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Robotics

South Korea to Build Robot Theme Parks 125

coondoggie writes "South Korea officials today said they hope to build two robot theme parks for $1.6 billion by 2013. The parks will feature a number of attractions that let visitors interact with robots and test new products. "The two cities will be developed as meccas for the country's robot industry, while having amusement park areas, exhibition halls and stadiums where robots can compete in various events," the ministry said. The theme parks are not a big surprise because South Korea loves its robots. Earlier this year the government of South Korea said it was drawing up a code of ethics to prevent human abuse of robots — and vice versa."
Power

Aluminum Alloy Releases Hydrogen From Water 393

mdsolar writes "PhysOrg is reporting on a method of releasing hydrogen from water by oxidizing aluminum in an alloy with gallium. In the presence of water the aluminum oxidizes, leaving aluminum oxide, gallium, and hydrogen gas. The Purdue scientists who discovered the effect think this could help to overcome difficulties with hydrogen storage. Quoting: 'On its own, aluminum will not react with water because it forms a protective skin [of aluminum oxide] when exposed to oxygen. Adding gallium keeps the film from forming, allowing the aluminum to react with oxygen in the water.'"
GNU is Not Unix

Submission + - Site incorporates OSS code bounties in bug tracker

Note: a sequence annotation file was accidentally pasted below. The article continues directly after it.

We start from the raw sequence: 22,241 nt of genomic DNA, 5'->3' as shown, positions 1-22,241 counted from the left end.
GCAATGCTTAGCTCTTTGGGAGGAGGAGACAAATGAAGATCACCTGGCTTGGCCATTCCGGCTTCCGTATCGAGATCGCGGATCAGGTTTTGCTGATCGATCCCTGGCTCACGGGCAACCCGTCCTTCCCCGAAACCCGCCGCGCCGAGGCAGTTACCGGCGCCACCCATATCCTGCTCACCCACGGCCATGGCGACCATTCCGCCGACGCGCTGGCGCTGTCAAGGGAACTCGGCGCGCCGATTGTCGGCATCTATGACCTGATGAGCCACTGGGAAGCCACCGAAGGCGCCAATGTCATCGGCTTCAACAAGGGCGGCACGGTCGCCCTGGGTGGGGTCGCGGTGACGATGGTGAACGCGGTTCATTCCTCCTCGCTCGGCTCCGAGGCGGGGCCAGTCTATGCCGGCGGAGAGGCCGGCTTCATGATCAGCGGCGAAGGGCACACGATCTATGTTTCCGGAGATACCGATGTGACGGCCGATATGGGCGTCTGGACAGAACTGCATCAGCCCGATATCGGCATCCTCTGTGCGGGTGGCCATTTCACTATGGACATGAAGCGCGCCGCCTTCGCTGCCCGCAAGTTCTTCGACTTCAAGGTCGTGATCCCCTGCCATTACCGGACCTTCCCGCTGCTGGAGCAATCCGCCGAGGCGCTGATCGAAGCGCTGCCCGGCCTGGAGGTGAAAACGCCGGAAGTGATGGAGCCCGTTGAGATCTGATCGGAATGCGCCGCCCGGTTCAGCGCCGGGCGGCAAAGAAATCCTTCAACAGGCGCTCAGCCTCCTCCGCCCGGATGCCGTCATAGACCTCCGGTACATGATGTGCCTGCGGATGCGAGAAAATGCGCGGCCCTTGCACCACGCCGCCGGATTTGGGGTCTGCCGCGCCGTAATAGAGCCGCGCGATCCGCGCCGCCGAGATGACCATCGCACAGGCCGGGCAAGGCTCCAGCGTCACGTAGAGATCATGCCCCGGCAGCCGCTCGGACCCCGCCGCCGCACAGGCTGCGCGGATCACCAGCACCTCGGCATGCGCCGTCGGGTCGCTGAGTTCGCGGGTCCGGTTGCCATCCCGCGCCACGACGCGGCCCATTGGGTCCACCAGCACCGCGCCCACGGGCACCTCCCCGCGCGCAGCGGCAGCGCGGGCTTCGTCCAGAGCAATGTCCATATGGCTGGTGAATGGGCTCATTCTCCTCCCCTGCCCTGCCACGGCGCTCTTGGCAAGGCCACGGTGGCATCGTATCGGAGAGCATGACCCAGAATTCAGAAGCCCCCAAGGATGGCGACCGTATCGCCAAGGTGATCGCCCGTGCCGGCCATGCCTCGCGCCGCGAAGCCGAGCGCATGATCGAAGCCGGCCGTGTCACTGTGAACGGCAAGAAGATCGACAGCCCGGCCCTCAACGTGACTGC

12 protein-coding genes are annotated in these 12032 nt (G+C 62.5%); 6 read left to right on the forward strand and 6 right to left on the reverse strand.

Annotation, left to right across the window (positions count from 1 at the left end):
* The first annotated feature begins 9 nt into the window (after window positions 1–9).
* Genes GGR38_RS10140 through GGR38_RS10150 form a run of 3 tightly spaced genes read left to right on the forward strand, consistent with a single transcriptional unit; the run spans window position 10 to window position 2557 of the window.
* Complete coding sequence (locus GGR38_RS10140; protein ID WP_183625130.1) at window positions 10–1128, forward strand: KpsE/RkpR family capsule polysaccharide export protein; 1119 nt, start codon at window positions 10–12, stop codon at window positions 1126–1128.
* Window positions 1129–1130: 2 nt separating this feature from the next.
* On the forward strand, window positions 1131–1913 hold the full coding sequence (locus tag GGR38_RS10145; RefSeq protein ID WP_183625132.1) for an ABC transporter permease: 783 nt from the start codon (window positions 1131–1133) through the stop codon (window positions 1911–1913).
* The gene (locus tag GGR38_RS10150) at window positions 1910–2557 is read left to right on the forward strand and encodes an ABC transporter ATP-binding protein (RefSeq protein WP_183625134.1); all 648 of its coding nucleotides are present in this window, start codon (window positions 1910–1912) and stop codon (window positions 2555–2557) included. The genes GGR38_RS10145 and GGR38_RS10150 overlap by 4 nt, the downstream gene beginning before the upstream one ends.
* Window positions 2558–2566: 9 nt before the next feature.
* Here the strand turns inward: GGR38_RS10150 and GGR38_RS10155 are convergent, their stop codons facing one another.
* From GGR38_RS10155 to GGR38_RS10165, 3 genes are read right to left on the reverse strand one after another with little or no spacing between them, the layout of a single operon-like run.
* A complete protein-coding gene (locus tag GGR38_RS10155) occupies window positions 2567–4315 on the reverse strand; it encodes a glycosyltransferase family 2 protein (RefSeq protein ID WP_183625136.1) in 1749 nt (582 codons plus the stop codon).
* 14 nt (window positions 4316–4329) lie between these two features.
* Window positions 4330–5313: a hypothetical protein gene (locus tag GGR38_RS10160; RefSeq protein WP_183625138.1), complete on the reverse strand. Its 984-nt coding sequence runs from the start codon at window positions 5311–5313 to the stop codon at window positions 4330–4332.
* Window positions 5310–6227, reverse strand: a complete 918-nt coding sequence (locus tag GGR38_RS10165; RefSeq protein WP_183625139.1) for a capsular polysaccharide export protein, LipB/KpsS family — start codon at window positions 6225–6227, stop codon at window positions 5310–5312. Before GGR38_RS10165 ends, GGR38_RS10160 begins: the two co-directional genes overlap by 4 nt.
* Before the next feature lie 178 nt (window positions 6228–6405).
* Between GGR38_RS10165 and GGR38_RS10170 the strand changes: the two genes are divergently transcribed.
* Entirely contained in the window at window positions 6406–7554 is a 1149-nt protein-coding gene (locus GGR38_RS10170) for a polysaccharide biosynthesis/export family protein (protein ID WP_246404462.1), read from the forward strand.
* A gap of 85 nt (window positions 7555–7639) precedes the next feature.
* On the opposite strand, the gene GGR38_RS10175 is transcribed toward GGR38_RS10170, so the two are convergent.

Maur writes: BountySource is a hosted project management site for OSS, but unlike SourceForge or Google Code, BountySource incorporates code bounties directly into the bug/feature tracker. Other sites (like Bounty County) have tried to track bounties but have failed because they merely link to the bounty details and do not hold the money in escrow. BountySource currently allows bounties to be placed using Paypal and has a built-in dispute settlement system. The site shows signs of beta software, but it's under active development and according to their roadmap they have some cool features in the works. Some major projects, such as ZSNES, have already switched to it.
Supercomputing

Submission + - Folding@home killing the planet

Drakaal writes: "Folding@Home is Killing the planet

Folding@Home costs nearly $70million, uses 584gigawatt hours of power, and produces 730 kilotons of Carbon dioxide. Is fighting mad cow worth it? This article weighs the cost benefit of donating electricity and CPU Cycles, VS. the Real Cost of the project."
Software

Submission + - Keep your avatars happy or else

coondoggie writes: "Smile and the world smiles with you? Seems so, even in cyberspace. Ohio State University research released today says the simulated emotions of digital characters on Web sites have a real impact on potential customers looking at them. The study, appearing in the International Journal of Human-Computer Studies, found that digital characters might be better merchants if they act consistently happy, even if the products they're selling — such as novels or movies — are heart-wrenchingly sad. Still...If your avatar is going down to protest Second Life headquarters, you might want to look a little mean. http://www.networkworld.com/community/?q=node/1265 2"